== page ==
The Magazine

What Was the CIA Up To?

There's one way to find out: Obama should release the intelligence gained from the interrogations.

May 4, 2009, Vol. 14, No. 31 • By REUEL MARC GERECHT
Widget tooltip
Single Page Print Larger Text Smaller Text Alerts

Morally and legally, President Obama's position makes little sense. If U.S. officials are guilty of serious crimes, they should be prosecuted. The notion that CIA officers should escape criminal prosecution because they thought they were following legal orders flies in the face of the historic understanding that soldiers must not obey illegal commands. It will be outrageous cowardice if a Democratic Congress, or the administration, decides to seek the heads of Yoo and Bybee and not seek the prosecution of President Bush, Vice President Cheney, George Tenet, Condoleezza Rice, and others higher up.

And President Obama's actions are likely to cause collateral damage abroad. If the European left continues in the direction it's going, we could soon see a slew of cases filed in third countries against U.S. officials, charging them with war crimes and other human rights offenses. Secretary of State Hillary Clinton, whose husband began the extraordinary rendition of Islamic terrorist suspects, may have an acute appreciation of the hideously time-consuming diplomatic mess she could soon find herself in if this happens. Try talking seriously about NATO and Afghanistan if in the background feisty and politically independent Spanish, Belgian, or Italian magistrates are issuing arrest warrants for former U.S. officials. Yet the White House and the leadership of the Democratic Congress are--so far--heedlessly feeding anti-American forces in Europe that could easily derail this administration's efforts to improve transatlantic relations.

For those who suspect that aggressive interrogation was a highly valuable, morally justifiable counterterrorist tool, there is really no choice but to energetically counter the president's efforts to declare the case closed, guilty as charged. The preeminent issue now is to try to learn whether aggressive interrogation produced real intelligence value. If it did not, then no one should defend it or the decision of the Bush administration to continue and seek legal justification for the practice once it became clear that substantial, lifesaving information was not being produced. If the evidence is not at all clear on the question, then all pushes ought to go to Obama. Aggressive interrogation is ugly--though far, far from barbaric, as the released memoranda clearly reveal (Justice and CIA officials were aggressively solicitous of the detainees' well-being throughout). Americans should not deploy rough tactics except in extremis.

And the American right has been much too quick in its high dudgeon about the possible operational compromises wrought by the publication of these memos. It's hard to see how this information in al Qaeda's hands would aid the organization in countering future American interrogations. My junior-officer class in the clandestine service had an excellent idea of what was awaiting it in a three-day "jail" training exercise--a program that was the model for the Bush administration's enhanced interrogation techniques. Even the former Delta Force and Navy Seals in our group, who had already experienced truly harsh survival training, found it a shock when they hit the freezing cold, the mind-scrambling electronic noise, the small boxes into which we were stuffed, and the sleep deprivation. Even the best mental and physical preparation for such an experience tends to fade quickly as the all-engulfing loneliness, fatigue, and pain of the here-and-now sets in.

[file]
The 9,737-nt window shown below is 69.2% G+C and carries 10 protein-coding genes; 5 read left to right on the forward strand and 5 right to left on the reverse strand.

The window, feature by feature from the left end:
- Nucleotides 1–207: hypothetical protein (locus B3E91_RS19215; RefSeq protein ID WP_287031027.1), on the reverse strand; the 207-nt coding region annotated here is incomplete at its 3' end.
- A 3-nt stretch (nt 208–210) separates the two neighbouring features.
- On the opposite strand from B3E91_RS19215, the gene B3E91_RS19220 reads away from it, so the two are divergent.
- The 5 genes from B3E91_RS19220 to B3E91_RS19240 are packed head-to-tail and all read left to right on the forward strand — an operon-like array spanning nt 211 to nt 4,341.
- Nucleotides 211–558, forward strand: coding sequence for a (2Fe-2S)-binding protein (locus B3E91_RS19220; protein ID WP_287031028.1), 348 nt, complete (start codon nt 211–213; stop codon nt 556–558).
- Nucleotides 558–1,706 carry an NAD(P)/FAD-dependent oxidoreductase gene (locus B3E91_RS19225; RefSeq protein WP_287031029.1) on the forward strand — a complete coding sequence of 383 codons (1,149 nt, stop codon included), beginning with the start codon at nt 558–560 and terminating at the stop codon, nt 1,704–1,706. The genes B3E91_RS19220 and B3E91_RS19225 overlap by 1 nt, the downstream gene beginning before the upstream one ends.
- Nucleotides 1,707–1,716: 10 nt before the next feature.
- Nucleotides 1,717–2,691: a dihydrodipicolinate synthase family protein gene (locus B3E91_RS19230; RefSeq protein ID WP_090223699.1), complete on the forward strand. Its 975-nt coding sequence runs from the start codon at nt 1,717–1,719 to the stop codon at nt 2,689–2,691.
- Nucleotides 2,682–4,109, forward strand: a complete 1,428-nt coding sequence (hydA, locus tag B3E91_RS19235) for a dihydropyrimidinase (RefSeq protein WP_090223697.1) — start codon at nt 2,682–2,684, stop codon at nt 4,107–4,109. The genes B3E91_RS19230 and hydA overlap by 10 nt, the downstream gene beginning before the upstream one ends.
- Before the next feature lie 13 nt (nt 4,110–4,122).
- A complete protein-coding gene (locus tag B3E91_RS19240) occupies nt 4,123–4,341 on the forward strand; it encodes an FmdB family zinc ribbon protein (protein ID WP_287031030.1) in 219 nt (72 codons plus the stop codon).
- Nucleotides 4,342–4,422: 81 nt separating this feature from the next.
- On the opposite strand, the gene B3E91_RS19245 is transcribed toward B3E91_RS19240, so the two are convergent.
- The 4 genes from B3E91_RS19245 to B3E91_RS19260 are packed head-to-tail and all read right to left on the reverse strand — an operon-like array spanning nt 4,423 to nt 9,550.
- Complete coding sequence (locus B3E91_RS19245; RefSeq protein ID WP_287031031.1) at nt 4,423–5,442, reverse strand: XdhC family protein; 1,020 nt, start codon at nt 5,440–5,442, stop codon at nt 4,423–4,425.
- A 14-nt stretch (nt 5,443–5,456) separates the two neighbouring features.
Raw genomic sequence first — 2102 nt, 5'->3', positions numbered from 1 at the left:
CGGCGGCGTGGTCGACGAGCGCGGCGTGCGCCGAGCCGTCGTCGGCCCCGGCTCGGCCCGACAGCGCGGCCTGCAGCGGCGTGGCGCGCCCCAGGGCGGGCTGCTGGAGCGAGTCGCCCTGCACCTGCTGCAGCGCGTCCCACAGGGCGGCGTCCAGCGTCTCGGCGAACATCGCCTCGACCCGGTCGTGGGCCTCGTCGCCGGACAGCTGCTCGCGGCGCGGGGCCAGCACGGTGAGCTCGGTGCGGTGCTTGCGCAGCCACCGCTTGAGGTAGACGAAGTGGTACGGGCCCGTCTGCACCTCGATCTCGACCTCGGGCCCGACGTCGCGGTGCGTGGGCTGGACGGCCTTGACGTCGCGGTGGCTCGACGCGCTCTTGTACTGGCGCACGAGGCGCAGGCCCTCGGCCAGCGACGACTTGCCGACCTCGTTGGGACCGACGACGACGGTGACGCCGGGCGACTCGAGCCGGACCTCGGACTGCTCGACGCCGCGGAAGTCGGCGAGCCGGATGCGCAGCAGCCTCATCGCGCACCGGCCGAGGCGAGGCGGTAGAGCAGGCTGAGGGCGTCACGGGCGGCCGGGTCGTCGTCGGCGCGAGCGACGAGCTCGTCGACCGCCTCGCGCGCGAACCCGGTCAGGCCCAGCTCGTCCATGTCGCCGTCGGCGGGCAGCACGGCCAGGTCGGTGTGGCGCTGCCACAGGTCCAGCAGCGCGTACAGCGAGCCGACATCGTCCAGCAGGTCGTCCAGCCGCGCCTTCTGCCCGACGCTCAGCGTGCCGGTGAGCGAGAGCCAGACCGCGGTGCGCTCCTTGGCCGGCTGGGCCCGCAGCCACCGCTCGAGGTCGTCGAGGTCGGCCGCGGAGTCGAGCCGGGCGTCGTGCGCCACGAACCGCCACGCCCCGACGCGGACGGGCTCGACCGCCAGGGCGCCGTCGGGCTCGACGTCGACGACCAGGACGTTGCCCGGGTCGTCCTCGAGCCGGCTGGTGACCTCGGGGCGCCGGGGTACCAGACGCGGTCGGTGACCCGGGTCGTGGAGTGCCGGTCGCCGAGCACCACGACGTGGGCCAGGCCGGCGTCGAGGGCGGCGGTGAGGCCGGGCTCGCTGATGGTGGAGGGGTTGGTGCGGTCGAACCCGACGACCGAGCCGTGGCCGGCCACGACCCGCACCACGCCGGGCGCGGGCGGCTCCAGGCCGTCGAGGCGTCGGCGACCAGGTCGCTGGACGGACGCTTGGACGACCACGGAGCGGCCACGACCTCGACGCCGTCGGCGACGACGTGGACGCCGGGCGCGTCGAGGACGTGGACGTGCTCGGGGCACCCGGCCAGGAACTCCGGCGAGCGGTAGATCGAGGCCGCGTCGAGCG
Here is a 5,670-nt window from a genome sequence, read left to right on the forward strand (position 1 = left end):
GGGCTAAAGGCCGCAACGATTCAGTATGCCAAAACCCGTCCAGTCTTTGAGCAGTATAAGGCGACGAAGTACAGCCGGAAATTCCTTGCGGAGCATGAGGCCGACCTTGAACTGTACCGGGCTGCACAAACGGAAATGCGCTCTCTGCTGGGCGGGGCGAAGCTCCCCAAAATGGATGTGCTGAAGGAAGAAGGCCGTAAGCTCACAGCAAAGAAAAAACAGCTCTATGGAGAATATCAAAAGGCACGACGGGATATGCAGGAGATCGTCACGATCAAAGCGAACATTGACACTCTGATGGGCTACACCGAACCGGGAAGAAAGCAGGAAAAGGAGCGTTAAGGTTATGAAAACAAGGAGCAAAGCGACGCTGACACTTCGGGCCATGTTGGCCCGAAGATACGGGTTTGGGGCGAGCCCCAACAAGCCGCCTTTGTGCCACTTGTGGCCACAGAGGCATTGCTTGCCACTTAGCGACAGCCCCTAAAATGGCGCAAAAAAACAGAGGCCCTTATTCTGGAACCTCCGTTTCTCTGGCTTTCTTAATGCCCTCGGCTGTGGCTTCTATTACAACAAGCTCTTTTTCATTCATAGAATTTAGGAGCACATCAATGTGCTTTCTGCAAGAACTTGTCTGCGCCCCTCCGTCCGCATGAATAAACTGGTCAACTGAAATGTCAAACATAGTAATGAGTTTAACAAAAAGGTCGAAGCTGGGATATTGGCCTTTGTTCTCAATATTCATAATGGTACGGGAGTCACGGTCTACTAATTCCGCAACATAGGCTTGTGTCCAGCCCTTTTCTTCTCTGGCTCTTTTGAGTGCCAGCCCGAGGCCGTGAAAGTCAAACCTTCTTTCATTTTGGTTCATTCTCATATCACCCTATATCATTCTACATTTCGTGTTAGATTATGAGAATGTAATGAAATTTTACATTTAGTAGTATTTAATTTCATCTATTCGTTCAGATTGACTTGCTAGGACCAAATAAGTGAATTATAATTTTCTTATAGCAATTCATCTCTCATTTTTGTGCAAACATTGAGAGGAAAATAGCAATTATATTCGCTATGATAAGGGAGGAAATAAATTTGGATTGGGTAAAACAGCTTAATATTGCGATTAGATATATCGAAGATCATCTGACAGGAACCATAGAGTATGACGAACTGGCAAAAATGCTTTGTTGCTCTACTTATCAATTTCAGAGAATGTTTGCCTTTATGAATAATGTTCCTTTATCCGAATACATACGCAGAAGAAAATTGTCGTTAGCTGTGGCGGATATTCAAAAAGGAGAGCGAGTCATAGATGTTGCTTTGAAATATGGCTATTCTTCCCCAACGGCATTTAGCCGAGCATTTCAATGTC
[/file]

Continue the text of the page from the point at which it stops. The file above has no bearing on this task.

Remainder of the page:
And the CIA's most critical counterterrorist operations overseas will likely be unscathed by this controversy at home. The same methodology that case officers have been using since 9/11 to penetrate al Qaeda will continue. They will become neither more timid nor more bold. The odds of a "unilateral" (CIA-only) recruitment inside the inner circles of al Qaeda will remain as before: unlikely. Although it is possible that this controversy, if it mushrooms, could make some European liaison services again nervous about the disclosure of joint post-9/11 European-American rendition efforts, it's not likely that any new revelations would be crippling. France and Great Britain--our two key European intelligence allies against Islamic terrorism--are wedded to us for many reasons. Chief among them that they, unlike us, confront at home the constant plotting of domestically nourished radical Islamists. European security and foreign intelligence services are not especially perturbed by President Bush's publicly deplored counterterrorist efforts.

The overriding issue is to learn whether this whole affair is about something operationally real. If so, then President Obama, by shutting down aggressive interrogations and driving CIA officers away from acquiring the requisite special skills for its use, may well be putting the country at risk. But if we find out that the president is right, then there should, quite rightly, be hell to pay. We should not have gone through all this "unpleasantness" for nothing.

Reuel Marc Gerecht, a contributing editor to THE WEEKLY STANDARD, is a senior fellow with the Foundation for Defense of Democracies and a former case officer in the CIA's Directorate of Operations.